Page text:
Don’t tell me what to do!: Reminder to Vote

Elections are heated in Kentucky; Mitch McConnell is currently the Senate minority leader and is poised to become the Senate majority leader if Republicans gain majority in the Senate. This election has been more appalling than usual; the stakes are high and both parties seem more interested in control. Today I’m sharing a guest post from Dr. Jeremy Hall about the importance of elections and voting.


Let’s face it. None of us likes to be told what to do. I have been learning this more directly over the past year as my relationship with my soon-to-be stepson, Gabriel, evolves. He’s a very strong-willed youngster who’s four and going on forty in many respects. He does not like to be told what to do. His recalcitrance to following instructions has caused me to adjust my disciplinary perspective. In particular, I’m moving away from the command and control model toward one focused on incentives and disincentives. The economist in me says this market-based approach should yield improved results. But that’s not what I’m here to talk about today. The whole thing got me thinking about how most of us like to be lords over our own affairs—some more than others. In particular, I want to take a look at politics in Kentucky; after all, I know a lot more about that than parenting for the time being.

Kentuckians are notorious for our independent personalities. While friendly toward all, we don’t necessarily welcome outsiders with open arms. If anything, we like to keep them at arm’s length. We value community, family, and tradition, and seldom will we blindly succumb to the persuasion of intrusive outsiders who try to tell us what to do.

President Abraham Lincoln famously said “I hope to have God on my side, but I must have Kentucky.” That seems to be about the way some people view the Commonwealth today—a means to a much larger political end. The difference is in how the two sides see the pie. It’s simple, really. Republicans want to regain control of the Senate; Democrats want to prevent that from happening. But that’s a national matter; what about Kentucky values? Who represents that? The McConnell campaign has adeptly portrayed Grimes as “out of touch” with Kentucky values by linking her to Obama. And the Grimes campaign has painted McConnell as too long in Washington and thus “part of the problem.” The story is a bit deeper than this. It’s not just about an election, and it’s also not just about control of the senate. This race is very symbolic.

Democrats have a wide registration advantage among Kentucky voters, but we consistently elect or support Republicans for national office. Like most Southern states, control of the state legislature (the General Assembly) has also been gradually slipping away from the Democrats. Now, even if you are reading this thinking to yourself, “but I don’t agree with McConnell’s policies,” or “I could never vote Republican,” you should take a moment to think about what it means for Kentucky at the highest levels. First, McConnell’s whole platform is focused on the idea that outsiders have taken too much liberty in telling us what we can and cannot do. Obama’s environmental policies have cost coal miners thousands of jobs, and the local economies are slipping into depression because of the economic impact of the industry. Is it better for the U.S. government to intrude in these matters, or better for Kentucky to manage its own affairs? That’s a central question in this race. Of course, national movers and shakers won’t allow us to make that decision on our own. The money just keeps pouring in. The television, radio, and print advertisements have filled available space through election day. The two campaigns alone will spend over $10 million in the final month leading up to November 4. The election on the whole is set to become the most expensive Senate election in U.S. history, with total spending expected to surpass $100 million ( If you’d like to take a look at the totals so far, check out here.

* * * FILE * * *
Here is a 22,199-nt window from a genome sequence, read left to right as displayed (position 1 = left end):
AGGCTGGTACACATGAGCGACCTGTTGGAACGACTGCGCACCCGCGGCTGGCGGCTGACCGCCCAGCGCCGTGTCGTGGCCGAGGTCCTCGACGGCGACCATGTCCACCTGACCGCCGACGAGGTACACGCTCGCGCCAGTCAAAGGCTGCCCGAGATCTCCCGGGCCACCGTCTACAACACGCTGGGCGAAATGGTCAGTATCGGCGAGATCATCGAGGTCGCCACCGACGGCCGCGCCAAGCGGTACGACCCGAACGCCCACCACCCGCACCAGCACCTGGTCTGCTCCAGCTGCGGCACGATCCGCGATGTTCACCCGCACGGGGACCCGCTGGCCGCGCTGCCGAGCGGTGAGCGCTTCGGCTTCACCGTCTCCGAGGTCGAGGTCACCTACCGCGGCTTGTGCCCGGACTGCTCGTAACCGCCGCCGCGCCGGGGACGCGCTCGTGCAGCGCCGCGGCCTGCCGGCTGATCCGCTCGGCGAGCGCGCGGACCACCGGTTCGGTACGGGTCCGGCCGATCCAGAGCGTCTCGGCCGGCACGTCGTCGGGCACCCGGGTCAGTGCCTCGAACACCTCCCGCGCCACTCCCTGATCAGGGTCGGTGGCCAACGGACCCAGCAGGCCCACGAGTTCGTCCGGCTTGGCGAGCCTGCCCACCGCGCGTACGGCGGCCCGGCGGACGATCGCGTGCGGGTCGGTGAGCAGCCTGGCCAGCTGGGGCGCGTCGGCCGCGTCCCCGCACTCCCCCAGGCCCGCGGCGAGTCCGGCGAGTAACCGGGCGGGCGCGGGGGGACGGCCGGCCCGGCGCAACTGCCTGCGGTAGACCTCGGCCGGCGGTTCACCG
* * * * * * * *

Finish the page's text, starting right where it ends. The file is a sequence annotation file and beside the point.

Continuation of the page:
Kentuckians developed their unique identity even before becoming a state. Early residents stood up to Virginia and demanded separation from a state that failed to guarantee their security during a very hostile time. Pioneer Kentuckians viewed their remoteness as a strong argument for self-government to ensure that their interests were properly addressed. In 1785 a convention of Kentuckians formally petitioned the Virginia Assembly for separation.

Kentucky remained neutral during the civil war. That’s not because we couldn’t pick sides, but because we just didn’t want to be in the middle of someone else’s fight. We had large territories of slaveholders that were die-hard Democrats. In the more mountainous parts of the state, people who didn’t farm had little interest in the squabble; those areas were much more Republican in complexion. Since the time of the Civil War, the political parties have flipped sides in the state. The mountains now vote predominantly Democrat, whereas the people of the Cumberland Plateau have mostly endorsed the Republican platform. But the people of the Commonwealth have always valued individual rights, as well as states’ rights, and the decision to opt out of the War of Northern Aggression reflects the inward focus of our state leaders on what was best for the Commonwealth of Kentucky.

Kentucky can lay claim to birthing both the President of the United States and that of the Confederacy in places just a stone’s throw apart, and less than a year apart. Many hard-fought battles of the Civil War took place on Kentucky soil—Mill Springs and Perryville among others. Brothers fought brothers to support what they felt was right. Ironically, while most now suppose the Civil War to have been about slavery, it was really about states’ rights more generally. Those sympathizing with the Union favored a stronger federal government, whereas those fighting for the Confederacy believed in the sovereignty of the states and their right to self-determination. Liberty and freedom were on the line; the abuses of government against its states or its people were not to be tolerated.